Trailers are great pitching tools. The primary idea of a trailer is to pitch your game to your players, so it quite reasonable to assume that you can use it as a tool to pitch your game to publishers. Gameplay trailers are always more favorably looked at because it builds a better mental picture of what the game is like. But if you’re early in the development process, a trailer that sells the player fantasy and the game’s main idea without showing the actual gameplay will also work.
On the one hand, you want to pitch as soon as possible, to check if your idea has any chance to take off. On the other hand, there is this very fragile moment in the conception of the idea, that feedback can kill it too soon. The most common scenario is that you start pitching when you have things thought out.
Sony published a blog recently that clearly stated you should have something visual to present the game, and a build or a prototype would be the best way to do it. You can find similar sentiment shared throughout the years both from publishers and platform holders.
Most discussions I had with publishers indicated that they want to know about the possibility of cooperation as soon as possible, even a simple logline that includes a genre so that they can share with you if there is a possibility of a deal. Then they like to be updated regularly about the conception progress. Still, serious discussions about funding start with a full-blown pitch document and end with a prototype or a vertical slice. Of course, there are exceptions. Especially if you have a long track record or history of cooperation with that publisher or have zero experience and no track record, sometimes just a pitch is enough to get the funding for the first scenario, and you usually can’t have any serious discussions without a vertical slice in the latter.
We covered many different ways you can pitch your game, but the most important one is still the logline – those couple of sentences that define your game fantasy. That is why I will now break down some examples to deepen the topic.
Let us start with a clean slate case study, an indie game made by Lucas Pope called Papers Please. We know the game won numerous awards, had massive critical acclaim, overwhelmingly positive user score, and sold well, so it should be easy to pitch, right? An example logline could go like this:
Papers Please is a puzzle game where you need to match certain administrative rules with the actual state of papers of people that try to cross the border. The game becomes more complex and ramps up the difficulty as you continue, all in a unique pixel art setting.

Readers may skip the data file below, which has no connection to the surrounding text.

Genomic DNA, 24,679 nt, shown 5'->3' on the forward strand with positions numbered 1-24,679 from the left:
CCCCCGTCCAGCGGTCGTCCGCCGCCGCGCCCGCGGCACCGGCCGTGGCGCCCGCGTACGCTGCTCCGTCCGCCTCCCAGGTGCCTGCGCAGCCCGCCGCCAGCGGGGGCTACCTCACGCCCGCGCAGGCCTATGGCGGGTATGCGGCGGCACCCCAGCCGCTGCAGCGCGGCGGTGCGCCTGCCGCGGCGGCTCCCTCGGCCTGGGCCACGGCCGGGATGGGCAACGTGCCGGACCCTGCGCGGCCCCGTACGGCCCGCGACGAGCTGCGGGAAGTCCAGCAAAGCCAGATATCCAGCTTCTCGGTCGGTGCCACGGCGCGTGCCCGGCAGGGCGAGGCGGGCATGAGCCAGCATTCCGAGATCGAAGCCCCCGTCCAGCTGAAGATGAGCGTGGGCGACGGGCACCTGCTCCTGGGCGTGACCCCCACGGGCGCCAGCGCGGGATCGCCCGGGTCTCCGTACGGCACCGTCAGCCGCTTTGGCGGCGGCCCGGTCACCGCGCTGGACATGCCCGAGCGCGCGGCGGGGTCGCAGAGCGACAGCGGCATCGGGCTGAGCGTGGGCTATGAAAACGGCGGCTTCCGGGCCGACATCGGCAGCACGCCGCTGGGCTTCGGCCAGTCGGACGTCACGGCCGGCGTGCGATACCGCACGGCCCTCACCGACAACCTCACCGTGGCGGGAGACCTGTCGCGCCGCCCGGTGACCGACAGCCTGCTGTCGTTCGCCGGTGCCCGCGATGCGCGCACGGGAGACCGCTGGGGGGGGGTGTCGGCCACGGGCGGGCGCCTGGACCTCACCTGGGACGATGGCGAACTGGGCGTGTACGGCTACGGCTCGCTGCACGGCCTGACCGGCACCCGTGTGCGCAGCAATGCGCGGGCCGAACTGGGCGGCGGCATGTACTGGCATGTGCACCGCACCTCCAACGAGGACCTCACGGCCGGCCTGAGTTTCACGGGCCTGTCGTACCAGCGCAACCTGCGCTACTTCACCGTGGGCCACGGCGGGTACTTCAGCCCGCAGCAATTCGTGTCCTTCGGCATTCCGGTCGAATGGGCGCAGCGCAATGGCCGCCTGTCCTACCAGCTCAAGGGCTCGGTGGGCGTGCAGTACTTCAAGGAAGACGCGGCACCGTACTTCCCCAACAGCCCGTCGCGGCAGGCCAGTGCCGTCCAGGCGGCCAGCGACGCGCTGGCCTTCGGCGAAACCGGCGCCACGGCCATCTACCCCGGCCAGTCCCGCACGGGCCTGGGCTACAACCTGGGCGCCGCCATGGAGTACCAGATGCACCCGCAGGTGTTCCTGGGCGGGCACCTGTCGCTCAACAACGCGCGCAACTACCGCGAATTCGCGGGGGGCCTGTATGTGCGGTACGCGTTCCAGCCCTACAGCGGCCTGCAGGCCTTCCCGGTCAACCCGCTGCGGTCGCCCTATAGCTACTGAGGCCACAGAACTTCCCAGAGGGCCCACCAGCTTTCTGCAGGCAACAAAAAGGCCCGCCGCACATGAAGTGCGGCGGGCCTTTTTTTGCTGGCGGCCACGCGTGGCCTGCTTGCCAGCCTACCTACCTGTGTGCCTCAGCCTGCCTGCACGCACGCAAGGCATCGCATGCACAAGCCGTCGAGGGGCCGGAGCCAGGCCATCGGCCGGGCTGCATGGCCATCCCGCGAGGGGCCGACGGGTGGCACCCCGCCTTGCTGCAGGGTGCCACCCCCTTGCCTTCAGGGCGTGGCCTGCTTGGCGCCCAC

Sounds good, right? You add that promo art to it, and you are good. Well, wrong, that was a horrible pitch. Technically everything that was written there was correct, but I failed to build a compelling mental picture. There is no hook, no player fantasy, nothing. Let’s try this again.
In Papers Please, you are an immigrant inspector at a border checkpoint in the communist state of Arstotzka. Every day you make life and death decisions about the fate of people wanting to cross, and you weigh that against your family’s survival and your moral compass. Glory to Arstotzka!
Now that was a good pitch. From now on, this is how you pitch. There are still things to tweak here like for example, the game does not convey what camera the game will be in and how we will control the action. With Papers Please being a unique puzzle game, it is hard to do it with references, so maybe a mockup would be a good idea because adding another sentence with the word “puzzle” in it would not do the game justice, in my opinion.
Let’s go through a couple of Steam store descriptions. Those should be a good example of a logline because you need to convey in just a few sentences what the game is about. It is a bit easier because you have a game capsule above the description, and the description itself is shown alongside a trailer or a screenshot, but still, it should be really good.
This War of Mine
“In This War of Mine, you do not play as an elite soldier, rather a group of civilians trying to survive in a besieged city; struggling with lack of food, medicine and constant danger from snipers and hostile scavengers. The game provides an experience of war seen from an entirely new angle.”
“SUPERHOT is the first-person shooter where time moves only when you move. No regenerating health bars. No conveniently placed ammo drops. It’s just you, outnumbered and outgunned, grabbing weapons off fallen enemies to shoot, slice, and maneuver through a hurricane of slow-motion bullets.”
Both This War of Mine and SUPERHOT has a really good store description, in my opinion, while keeping in mind that you show that with a trailer and screenshots. This does not need to have a clear description of what the actual gameplay looks like.
Empire of Sin
“Empire of Sin is a new strategy game brought to you by Romero Games and Paradox Interactive that puts you at the heart of the ruthless criminal underworld of 1920s Prohibition-era Chicago.”